Biology is currently undergoing a paradigm shift by transitioning from a largely qualitative to a more and more quantitative Science. Computational Biology is playing a key role in this transition, both in enabling a quantitative approach and in broadening the scope of biological questions that can be asked. The mission of the Department of Computational Biology (DCB) has three main components:
- Basic research in Computational Biology
- Use of computational approaches to answer questions that are relevant to biological and medical research
- Teaching and supervision in quantitative biology
Research in Computational Biology uses modelling, simulation and, in general, computational approaches as main investigative tools. It usually takes advantage from data generated by high-throughput technologies (notably next generation sequencing) to address a plethora of biological and medical questions, ranging from fundamental aspects of cell biology (like how cells cooperate to form tissues and organs, or escape these mechanisms and turn cancerous) to those of the entire organism of a species, populations, or even whole ecosystems. Indeed, Computational Biology has become a key component across virtually all domains of biology, from molecular genetics or epidemiology to evolutionary biology, which are at the focus of the various departments of the Faculty of Biology and Medicine (FBM). Despite the applications of Computational Biology are very diverse, many key computational concepts and tools can be common to many areas, since they all involve the analysis of complex data of biological structures or systems, regardless of their origin. The goal of the DCB is therefore to centralize analysis expertise while having a broad range of themes.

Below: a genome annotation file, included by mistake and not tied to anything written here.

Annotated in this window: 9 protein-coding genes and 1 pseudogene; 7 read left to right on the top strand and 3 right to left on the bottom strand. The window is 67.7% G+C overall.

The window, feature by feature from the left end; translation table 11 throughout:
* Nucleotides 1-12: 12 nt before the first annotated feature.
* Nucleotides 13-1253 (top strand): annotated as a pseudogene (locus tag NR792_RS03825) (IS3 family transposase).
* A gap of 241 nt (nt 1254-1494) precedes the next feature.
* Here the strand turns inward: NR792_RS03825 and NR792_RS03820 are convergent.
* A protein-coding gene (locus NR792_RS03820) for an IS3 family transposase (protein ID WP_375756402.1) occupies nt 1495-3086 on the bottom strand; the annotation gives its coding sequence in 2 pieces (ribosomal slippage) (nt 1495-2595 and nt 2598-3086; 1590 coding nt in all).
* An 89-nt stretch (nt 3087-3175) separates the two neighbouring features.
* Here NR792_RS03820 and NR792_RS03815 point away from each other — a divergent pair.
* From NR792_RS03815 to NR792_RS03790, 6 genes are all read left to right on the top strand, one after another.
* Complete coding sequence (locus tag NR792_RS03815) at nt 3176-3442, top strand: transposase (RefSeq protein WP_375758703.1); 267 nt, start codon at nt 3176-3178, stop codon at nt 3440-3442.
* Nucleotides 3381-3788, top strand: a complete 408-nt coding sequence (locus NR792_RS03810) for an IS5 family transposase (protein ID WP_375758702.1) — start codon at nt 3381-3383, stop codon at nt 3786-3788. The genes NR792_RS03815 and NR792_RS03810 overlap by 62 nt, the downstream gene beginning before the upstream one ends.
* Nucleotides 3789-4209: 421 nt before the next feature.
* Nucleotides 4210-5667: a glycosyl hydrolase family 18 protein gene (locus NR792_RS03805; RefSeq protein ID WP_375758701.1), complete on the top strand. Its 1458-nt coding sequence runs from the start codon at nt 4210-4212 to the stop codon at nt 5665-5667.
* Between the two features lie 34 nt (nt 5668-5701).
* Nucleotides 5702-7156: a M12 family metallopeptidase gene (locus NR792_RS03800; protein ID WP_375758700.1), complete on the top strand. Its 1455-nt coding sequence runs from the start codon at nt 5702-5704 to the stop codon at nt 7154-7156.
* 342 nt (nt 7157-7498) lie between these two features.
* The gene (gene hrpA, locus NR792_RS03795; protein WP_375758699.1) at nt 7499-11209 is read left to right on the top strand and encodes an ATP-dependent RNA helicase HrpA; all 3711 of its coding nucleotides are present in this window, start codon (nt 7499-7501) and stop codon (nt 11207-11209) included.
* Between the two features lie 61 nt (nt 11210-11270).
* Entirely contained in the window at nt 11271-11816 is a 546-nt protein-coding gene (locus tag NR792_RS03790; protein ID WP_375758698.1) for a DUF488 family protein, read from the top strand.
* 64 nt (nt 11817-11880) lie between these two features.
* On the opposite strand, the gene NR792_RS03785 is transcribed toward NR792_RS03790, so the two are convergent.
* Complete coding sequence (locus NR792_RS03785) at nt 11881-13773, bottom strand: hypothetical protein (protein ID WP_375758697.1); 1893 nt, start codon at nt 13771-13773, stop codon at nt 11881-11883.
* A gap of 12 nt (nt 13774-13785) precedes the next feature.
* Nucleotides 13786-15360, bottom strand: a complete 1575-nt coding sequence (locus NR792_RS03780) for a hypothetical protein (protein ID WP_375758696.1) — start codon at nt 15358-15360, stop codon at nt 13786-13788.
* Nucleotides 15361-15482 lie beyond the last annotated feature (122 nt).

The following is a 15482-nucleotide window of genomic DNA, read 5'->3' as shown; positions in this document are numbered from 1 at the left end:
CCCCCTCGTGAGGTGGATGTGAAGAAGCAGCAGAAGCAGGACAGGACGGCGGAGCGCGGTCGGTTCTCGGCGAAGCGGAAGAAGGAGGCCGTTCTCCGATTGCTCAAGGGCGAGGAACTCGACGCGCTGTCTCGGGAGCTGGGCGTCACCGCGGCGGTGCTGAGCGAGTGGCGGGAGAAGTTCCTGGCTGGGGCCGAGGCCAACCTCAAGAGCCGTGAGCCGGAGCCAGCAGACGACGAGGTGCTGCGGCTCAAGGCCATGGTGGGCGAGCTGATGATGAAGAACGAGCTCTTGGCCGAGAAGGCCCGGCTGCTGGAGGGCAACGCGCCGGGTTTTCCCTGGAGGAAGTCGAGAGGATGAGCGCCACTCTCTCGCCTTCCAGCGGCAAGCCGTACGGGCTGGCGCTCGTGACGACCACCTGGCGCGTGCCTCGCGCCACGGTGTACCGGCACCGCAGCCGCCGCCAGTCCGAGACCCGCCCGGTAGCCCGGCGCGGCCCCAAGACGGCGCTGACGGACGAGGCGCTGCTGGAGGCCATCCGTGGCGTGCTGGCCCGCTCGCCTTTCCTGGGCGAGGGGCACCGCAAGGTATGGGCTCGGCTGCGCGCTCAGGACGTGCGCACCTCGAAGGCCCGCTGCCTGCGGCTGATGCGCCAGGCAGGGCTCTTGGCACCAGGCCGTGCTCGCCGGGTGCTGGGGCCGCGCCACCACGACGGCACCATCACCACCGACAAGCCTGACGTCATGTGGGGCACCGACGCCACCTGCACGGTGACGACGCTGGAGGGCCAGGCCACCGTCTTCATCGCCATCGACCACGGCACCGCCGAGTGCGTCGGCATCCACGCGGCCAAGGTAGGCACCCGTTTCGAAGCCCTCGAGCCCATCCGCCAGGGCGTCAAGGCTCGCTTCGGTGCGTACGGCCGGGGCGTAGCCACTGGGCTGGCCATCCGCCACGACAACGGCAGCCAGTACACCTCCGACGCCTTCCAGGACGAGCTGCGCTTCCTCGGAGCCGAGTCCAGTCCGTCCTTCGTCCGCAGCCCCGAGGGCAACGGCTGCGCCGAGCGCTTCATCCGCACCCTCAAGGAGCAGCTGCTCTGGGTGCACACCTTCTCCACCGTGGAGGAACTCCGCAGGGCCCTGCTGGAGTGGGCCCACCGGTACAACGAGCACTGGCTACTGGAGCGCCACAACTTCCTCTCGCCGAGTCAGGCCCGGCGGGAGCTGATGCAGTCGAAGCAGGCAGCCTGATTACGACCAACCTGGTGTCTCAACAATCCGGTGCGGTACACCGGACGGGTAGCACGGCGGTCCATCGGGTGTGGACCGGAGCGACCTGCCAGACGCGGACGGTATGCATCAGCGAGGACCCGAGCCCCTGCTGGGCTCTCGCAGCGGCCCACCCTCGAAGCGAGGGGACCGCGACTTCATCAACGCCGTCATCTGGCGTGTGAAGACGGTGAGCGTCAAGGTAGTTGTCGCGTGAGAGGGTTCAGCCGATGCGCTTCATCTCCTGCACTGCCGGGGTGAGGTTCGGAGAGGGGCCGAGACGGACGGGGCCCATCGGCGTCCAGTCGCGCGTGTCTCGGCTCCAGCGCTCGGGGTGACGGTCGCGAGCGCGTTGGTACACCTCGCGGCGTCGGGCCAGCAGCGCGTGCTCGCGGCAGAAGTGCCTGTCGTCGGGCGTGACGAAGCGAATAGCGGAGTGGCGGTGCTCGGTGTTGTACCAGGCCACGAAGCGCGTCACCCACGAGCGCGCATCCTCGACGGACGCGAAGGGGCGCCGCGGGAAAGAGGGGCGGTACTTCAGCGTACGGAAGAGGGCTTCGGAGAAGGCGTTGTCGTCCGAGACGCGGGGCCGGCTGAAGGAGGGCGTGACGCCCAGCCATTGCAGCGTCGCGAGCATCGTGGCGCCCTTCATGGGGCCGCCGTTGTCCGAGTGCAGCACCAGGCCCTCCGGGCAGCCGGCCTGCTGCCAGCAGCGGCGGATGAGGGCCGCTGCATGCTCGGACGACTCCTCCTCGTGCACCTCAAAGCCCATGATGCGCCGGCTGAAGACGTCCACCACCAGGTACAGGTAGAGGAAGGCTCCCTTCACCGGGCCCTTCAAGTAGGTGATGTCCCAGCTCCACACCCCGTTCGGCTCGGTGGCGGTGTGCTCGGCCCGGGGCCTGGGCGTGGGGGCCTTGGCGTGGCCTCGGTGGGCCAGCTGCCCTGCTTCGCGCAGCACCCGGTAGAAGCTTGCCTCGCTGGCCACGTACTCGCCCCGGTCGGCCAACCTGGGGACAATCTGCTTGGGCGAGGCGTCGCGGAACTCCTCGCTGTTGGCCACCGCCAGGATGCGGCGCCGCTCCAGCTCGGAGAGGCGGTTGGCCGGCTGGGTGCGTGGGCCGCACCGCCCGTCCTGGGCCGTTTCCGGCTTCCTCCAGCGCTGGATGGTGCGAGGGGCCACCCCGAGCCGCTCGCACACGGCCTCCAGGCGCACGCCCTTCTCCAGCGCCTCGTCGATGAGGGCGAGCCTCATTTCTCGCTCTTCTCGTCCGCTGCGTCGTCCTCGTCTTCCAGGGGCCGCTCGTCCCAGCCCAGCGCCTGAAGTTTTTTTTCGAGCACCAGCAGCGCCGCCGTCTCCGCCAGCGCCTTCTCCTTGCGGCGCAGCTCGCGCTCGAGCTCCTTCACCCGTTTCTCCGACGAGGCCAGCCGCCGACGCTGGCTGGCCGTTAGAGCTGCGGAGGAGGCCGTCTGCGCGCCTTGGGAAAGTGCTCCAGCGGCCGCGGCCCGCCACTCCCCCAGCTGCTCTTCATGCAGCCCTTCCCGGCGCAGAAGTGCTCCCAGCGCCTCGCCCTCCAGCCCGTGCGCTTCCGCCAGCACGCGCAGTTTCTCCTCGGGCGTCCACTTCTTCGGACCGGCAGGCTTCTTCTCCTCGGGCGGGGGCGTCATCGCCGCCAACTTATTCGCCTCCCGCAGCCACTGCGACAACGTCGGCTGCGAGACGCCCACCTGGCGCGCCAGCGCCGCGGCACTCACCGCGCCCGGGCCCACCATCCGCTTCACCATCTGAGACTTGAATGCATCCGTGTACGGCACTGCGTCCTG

The FBM has been investing for many years in establishing research groups in various departments that work in the fields of computational biology, bioinformatics, biostatistics or computational modelling. We are therefore in the exceptionally fortunate situation of having already excellent competences and infrastructures in this field of study, not only in the lemanic area, but also in Switzerland. These include:
- 10 groups of computational biology research (see www.unil.ch/compbio) conducting first class research at international level.
- A network of strong institutions and researchers who exchange their complementary knowledge and integrate their diverse competences in interdisciplinary research projects, including members of UNIL, CHUV, EPFL, and SIB.
- A well-developed bioinformatics infrastructure with a large and internationally competitive computing cluster and outstanding expertise (VITAL-IT).
- Existing teaching structures and curricula for educating students in quantitative biology, including courses at the B.Sc., M.SC., and Ph.D. levels, with focus on data analysis, statistics and programming.
The central goal of the DCB is therefore to facilitate the uptake of emerging innovations and developments for quantitative biology across various domains. This includes making the best use of today’s technologies, as well as being prepared for those of the future:
- In biology, the DCB aims at coordinating developments towards the integration and interpretation of various types of ‘omic’ information.
- In medicine, the DCB wants to play a central role in the fields of personalized care and forefront medical research.
- In computational science, the DCB aims at contributing to and be connected with state-of-the-art information science, including mathematical modelling and the latest advances in simulation technologies.